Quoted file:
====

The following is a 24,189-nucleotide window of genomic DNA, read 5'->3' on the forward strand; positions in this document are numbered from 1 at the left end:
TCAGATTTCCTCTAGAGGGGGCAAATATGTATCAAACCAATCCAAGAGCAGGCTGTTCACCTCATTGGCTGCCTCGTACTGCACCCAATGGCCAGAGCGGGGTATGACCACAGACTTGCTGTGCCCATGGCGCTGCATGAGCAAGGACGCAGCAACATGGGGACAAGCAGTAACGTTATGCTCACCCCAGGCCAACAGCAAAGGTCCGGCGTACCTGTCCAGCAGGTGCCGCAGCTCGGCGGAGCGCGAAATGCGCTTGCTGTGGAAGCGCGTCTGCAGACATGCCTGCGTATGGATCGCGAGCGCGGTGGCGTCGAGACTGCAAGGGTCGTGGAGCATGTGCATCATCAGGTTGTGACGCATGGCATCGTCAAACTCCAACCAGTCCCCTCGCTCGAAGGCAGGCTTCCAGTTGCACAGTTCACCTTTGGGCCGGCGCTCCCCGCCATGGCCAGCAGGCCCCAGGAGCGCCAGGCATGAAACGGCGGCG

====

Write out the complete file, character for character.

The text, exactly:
The following is a 24,189-nucleotide window of genomic DNA, read 5'->3' on the forward strand; positions in this document are numbered from 1 at the left end:
TCAGATTTCCTCTAGAGGGGGCAAATATGTATCAAACCAATCCAAGAGCAGGCTGTTCACCTCATTGGCTGCCTCGTACTGCACCCAATGGCCAGAGCGGGGTATGACCACAGACTTGCTGTGCCCATGGCGCTGCATGAGCAAGGACGCAGCAACATGGGGACAAGCAGTAACGTTATGCTCACCCCAGGCCAACAGCAAAGGTCCGGCGTACCTGTCCAGCAGGTGCCGCAGCTCGGCGGAGCGCGAAATGCGCTTGCTGTGGAAGCGCGTCTGCAGACATGCCTGCGTATGGATCGCGAGCGCGGTGGCGTCGAGACTGCAAGGGTCGTGGAGCATGTGCATCATCAGGTTGTGACGCATGGCATCGTCAAACTCCAACCAGTCCCCTCGCTCGAAGGCAGGCTTCCAGTTGCACAGTTCACCTTTGGGCCGGCGCTCCCCGCCATGGCCAGCAGGCCCCAGGAGCGCCAGGCATGAAACGGCGGCG